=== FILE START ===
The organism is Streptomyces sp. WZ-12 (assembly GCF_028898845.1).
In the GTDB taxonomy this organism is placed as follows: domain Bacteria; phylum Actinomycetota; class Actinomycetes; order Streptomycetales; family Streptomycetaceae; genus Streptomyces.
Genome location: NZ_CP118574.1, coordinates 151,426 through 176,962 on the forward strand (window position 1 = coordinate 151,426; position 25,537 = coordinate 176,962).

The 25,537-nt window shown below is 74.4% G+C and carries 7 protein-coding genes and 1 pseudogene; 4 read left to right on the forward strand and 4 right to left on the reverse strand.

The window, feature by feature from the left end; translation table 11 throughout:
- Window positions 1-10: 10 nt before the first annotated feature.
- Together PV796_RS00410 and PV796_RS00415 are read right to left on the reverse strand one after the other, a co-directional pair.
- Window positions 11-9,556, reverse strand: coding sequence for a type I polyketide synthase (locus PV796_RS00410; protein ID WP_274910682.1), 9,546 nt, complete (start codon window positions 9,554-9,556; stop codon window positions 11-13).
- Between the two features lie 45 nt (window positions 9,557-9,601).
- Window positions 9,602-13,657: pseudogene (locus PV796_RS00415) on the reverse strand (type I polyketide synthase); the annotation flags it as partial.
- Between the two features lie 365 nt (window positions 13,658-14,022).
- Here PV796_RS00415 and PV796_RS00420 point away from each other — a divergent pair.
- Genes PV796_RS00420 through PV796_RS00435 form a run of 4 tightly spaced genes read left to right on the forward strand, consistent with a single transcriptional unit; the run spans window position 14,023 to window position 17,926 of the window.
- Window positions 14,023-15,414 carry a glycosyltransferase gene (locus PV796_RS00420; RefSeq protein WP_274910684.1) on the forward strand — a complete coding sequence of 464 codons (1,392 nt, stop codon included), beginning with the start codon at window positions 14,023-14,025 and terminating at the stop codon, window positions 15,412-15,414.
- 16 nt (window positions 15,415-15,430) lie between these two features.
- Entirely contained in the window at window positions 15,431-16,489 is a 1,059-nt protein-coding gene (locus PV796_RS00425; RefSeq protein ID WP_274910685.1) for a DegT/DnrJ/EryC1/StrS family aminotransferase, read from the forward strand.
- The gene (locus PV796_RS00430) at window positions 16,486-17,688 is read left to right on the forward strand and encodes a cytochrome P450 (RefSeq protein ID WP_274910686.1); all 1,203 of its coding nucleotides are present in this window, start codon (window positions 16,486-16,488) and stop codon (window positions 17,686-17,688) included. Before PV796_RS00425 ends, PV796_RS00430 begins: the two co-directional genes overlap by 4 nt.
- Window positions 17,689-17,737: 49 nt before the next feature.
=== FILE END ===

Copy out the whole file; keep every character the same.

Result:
The organism is Streptomyces sp. WZ-12 (assembly GCF_028898845.1).
In the GTDB taxonomy this organism is placed as follows: domain Bacteria; phylum Actinomycetota; class Actinomycetes; order Streptomycetales; family Streptomycetaceae; genus Streptomyces.
Genome location: NZ_CP118574.1, coordinates 151,426 through 176,962 on the forward strand (window position 1 = coordinate 151,426; position 25,537 = coordinate 176,962).

The 25,537-nt window shown below is 74.4% G+C and carries 7 protein-coding genes and 1 pseudogene; 4 read left to right on the forward strand and 4 right to left on the reverse strand.

The window, feature by feature from the left end; translation table 11 throughout:
- Window positions 1-10: 10 nt before the first annotated feature.
- Together PV796_RS00410 and PV796_RS00415 are read right to left on the reverse strand one after the other, a co-directional pair.
- Window positions 11-9,556, reverse strand: coding sequence for a type I polyketide synthase (locus PV796_RS00410; protein ID WP_274910682.1), 9,546 nt, complete (start codon window positions 9,554-9,556; stop codon window positions 11-13).
- Between the two features lie 45 nt (window positions 9,557-9,601).
- Window positions 9,602-13,657: pseudogene (locus PV796_RS00415) on the reverse strand (type I polyketide synthase); the annotation flags it as partial.
- Between the two features lie 365 nt (window positions 13,658-14,022).
- Here PV796_RS00415 and PV796_RS00420 point away from each other — a divergent pair.
- Genes PV796_RS00420 through PV796_RS00435 form a run of 4 tightly spaced genes read left to right on the forward strand, consistent with a single transcriptional unit; the run spans window position 14,023 to window position 17,926 of the window.
- Window positions 14,023-15,414 carry a glycosyltransferase gene (locus PV796_RS00420; RefSeq protein WP_274910684.1) on the forward strand — a complete coding sequence of 464 codons (1,392 nt, stop codon included), beginning with the start codon at window positions 14,023-14,025 and terminating at the stop codon, window positions 15,412-15,414.
- 16 nt (window positions 15,415-15,430) lie between these two features.
- Entirely contained in the window at window positions 15,431-16,489 is a 1,059-nt protein-coding gene (locus PV796_RS00425; RefSeq protein ID WP_274910685.1) for a DegT/DnrJ/EryC1/StrS family aminotransferase, read from the forward strand.
- The gene (locus PV796_RS00430) at window positions 16,486-17,688 is read left to right on the forward strand and encodes a cytochrome P450 (RefSeq protein ID WP_274910686.1); all 1,203 of its coding nucleotides are present in this window, start codon (window positions 16,486-16,488) and stop codon (window positions 17,686-17,688) included. Before PV796_RS00425 ends, PV796_RS00430 begins: the two co-directional genes overlap by 4 nt.
- Window positions 17,689-17,737: 49 nt before the next feature.